Do smart plugs save energy, and why they can stop you wasting money

Amazon smart plug
(Image credit: Amazon)

The best smart plugs are a great way to automate appliances in your home. They are a cleverer version of the timer switches homeowners used to use to turn lamps or radios on and off in a bid to convince would-be burglars there was someone at home. 

Thanks to rising household bills and the focus on climate issues with the recent Cop26 summit in Glasgow, Scotland, energy consumption is at the front of our minds, right now. And this is where smart plugs can help. 

There’s much more to them than disguising the fact your home is temporarily unoccupied. Many smart plugs also offer a way to keep tabs on how long electricity-hungry appliances are switched on for and just how much they’re costing you. 

If you’re certain you want to get your hands on the best smart plugs now, rather than read on to find out if they can save energy, then check out these great deals for some of the best on the market. 

 So, can smart plugs save energy? 

The simple answer is yes – indirectly, many models can make you more aware of the energy you’re using, how much it’s costing you and where you could be saving money. Smart plugs from brands such as Eve Energy and TP-Link will monitor how much energy the appliance connected to them is using. 

Some even let you input your electricity supplier’s prices, so when you open the app you can see in black-and-white just how much running that appliance is costing. For some of us, this may be enough to make us more conscious of switching these devices off when you’re not using them. 

Keeping track of how much energy we use isn’t the only way they can help. You are probably aware that keeping devices on standby accounts for a chunk of totally unnecessary energy use. By having items such as your TV, set-top box, and games console on standby, or charging your laptop and tablet all the time they’re not in use, you’re continuously using electricity. In fact, the Energy Saving Trust believes the average UK home wastes £35 ( around $50 / AU$65) per year through appliances left on standby. 

However, for many of us these appliances, home entertainment equipment in particular, may not be easy to switch on and off at the wall socket regularly. However, a smart plug ensures you can use your smartphone, rather than fiddling about behind furniture trying to find the switch.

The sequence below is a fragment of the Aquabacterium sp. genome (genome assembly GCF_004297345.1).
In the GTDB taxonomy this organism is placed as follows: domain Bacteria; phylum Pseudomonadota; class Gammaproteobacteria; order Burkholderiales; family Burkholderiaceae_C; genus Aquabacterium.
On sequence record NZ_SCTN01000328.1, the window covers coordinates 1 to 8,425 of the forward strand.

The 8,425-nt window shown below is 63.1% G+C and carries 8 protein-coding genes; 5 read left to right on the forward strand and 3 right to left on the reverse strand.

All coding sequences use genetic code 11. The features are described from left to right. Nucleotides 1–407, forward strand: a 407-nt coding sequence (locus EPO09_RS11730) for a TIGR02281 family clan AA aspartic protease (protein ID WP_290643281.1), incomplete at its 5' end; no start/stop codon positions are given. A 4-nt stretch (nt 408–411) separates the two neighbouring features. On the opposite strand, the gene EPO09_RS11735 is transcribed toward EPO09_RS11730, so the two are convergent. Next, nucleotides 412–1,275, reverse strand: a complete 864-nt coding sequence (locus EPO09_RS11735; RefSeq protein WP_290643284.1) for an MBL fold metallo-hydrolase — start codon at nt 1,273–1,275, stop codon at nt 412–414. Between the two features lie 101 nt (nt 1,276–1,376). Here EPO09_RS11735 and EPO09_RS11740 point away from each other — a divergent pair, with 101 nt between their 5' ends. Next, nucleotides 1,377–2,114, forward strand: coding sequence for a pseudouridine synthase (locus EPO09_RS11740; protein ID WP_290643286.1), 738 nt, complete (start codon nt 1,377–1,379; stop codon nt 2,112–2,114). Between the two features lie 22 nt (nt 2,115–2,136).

If you’re forgetful and prone to leaving the house with appliances still switched on, whether that’s a steam iron, hair straighteners, or even the coffee maker, plugging it in via a smart plug will ensure that it doesn’t need to be left on all day, wasting energy. Nor does it require you to make yourself late by returning home simply to switch it off. Instead, you’ll be able to use your smartphone to turn the appliance off, even if you’re not at home. It’s safer too.

TP-Link smart plug

(Image credit: TP-Link)

 Setting schedules can help too

Many of the smart plugs on the market have the ability to create schedules when they should be switched on or off, while others feature a sleep timer that can automatically turn off after a set duration has passed.  If you know you tend to nod off when watching late-night TV, activating the sleep timer can ensure it’s not blasting away while you're enjoying 40 winks. 

If you have an energy tariff that offers cheaper electricity at night rather than during the day, you can also use a smart plug to set the tumble dryer to turn on and off between these times, rather than having to wake up and set it going. This ensures you’re keeping costs as low as they can be, while still doing your bit for the environment.

Rosie Hattersley
Freelance Contributor

Rosie Hattersley has been writing about technology and how to use it for more than two decades for titles such as PC Advisor, Computeractive and Macworld. Despite living in a houseful of digital radios and streaming devices, she still likes old-school tech and has sizable collections of CDs and vinyl. A fan of crafting and upcycling, she’s a regular contributor to maker community magazine Hackspace and Raspberry Pi-focused The MagPi. Rosie enjoys live music, vegetarian cooking, campervanning adventures and unexpectedly long walks.